House Republicans have been hinting they may introduce a new plan to replace Obamacare before the 100th day of the Trump presidency. Naturally, giving President Trump something to arbitrarily tout as an achievement (even if it passes the House, the Senate looms) in advance of the arbitrary 100-day mark is far more important than the human toll the proposal would have on millions.
Now Republicans are indeed set to introduce the new plan, multiple reports tell us. And judging by a new study set to be released today, it is even crueler than the last GOP plan: The study finds premiums would likely soar for the sick, probably pushing them off coverage.
The Huffington Post has a detailed rundown of the new GOP plan, which is designed to bridge the gap between moderates and conservatives who rejected the last one for different reasons. It allows states to seek a waiver to get rid of the Affordable Care Act’s prohibition on charging higher premiums to people with preexisting conditions, on the condition that states set up or participate in high-risk pools that would help cover any of those people who lose insurance. It would also restore to the GOP bill the ACA’s requirement that insurers cover Essential Health Benefits (EHBs) — such as doctor’s and emergency room visits and maternity care — but allow states to seek waivers from them.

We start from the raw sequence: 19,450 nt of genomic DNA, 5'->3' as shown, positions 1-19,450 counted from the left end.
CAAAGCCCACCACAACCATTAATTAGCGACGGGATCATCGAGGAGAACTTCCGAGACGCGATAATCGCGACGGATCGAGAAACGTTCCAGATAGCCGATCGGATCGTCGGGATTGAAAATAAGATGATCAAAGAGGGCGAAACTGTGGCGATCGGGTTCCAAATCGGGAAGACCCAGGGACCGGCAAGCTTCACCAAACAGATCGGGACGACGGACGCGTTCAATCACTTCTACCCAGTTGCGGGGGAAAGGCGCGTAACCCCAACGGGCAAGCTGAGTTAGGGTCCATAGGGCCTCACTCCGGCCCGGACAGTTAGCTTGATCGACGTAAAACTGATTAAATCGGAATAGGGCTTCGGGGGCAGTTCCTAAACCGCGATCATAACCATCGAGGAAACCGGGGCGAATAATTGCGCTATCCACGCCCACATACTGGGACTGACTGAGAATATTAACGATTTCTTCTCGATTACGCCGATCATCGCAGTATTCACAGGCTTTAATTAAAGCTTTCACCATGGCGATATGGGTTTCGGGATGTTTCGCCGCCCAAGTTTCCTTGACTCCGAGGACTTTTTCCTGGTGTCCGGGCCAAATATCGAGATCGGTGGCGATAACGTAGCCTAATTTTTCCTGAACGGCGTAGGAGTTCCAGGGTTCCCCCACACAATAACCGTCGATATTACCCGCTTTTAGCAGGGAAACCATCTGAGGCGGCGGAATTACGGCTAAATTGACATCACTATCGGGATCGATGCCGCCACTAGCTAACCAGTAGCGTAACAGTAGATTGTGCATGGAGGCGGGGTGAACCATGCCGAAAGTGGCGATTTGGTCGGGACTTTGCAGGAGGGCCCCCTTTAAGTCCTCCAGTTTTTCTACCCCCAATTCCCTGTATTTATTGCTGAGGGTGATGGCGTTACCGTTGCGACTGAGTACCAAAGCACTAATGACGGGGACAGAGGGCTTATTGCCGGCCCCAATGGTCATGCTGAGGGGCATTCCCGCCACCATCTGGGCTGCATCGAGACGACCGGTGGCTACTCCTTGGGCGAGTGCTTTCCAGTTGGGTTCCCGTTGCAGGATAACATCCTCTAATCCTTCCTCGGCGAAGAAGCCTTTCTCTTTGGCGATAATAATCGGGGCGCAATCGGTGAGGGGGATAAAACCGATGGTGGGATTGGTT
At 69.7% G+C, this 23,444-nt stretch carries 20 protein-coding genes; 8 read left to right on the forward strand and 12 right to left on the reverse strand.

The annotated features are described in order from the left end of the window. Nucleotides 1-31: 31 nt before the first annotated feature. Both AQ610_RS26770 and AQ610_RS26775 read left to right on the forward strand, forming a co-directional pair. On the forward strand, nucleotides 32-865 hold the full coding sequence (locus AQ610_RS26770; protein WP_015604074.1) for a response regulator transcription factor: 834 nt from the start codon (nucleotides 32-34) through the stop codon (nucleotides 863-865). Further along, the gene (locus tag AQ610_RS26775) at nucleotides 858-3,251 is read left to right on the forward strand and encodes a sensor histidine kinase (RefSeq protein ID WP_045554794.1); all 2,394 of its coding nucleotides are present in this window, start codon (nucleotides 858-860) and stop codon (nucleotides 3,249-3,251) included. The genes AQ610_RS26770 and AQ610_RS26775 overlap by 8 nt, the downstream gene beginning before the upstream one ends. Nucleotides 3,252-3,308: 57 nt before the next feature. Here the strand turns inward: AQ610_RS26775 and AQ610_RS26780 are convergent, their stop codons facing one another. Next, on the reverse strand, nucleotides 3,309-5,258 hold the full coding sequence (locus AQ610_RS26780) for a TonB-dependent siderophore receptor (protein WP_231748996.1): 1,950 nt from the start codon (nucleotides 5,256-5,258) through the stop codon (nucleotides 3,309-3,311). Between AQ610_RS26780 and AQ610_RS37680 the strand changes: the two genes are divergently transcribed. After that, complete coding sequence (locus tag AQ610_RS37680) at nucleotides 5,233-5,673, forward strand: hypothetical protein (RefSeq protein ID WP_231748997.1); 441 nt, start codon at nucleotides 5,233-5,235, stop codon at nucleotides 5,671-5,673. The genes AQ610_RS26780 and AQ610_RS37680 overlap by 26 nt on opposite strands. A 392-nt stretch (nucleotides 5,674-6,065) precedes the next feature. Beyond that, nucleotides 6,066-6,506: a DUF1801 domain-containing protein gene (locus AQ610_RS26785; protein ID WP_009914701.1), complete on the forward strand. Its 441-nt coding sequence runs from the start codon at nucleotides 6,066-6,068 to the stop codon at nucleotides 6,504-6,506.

In effect, the waiver on preexisting conditions is designed to make conservatives happy, while giving moderates high-risk pools that allow them to argue it wouldn’t harm people with preexisting conditions. The restoration of EHBs is designed to make moderates happy, while telling conservatives states could still get out from under them.
But the waiver on prohibitions against jacking up premiums for people with preexisting conditions — which is called “community rating” — is a major problem. It would smack them with far more in costs — potentially pushing them off coverage entirely.
The liberal Center for American Progress (CAP) conducted a new study — set to be released later today — on how much these premiums might soar for people with various preexisting ailments. The “surcharge” in the middle column represents additional premium charges that insurers are projected to add to coverage of each condition, and the numbers are eye-popping.
You can read the rest at the Washington Post.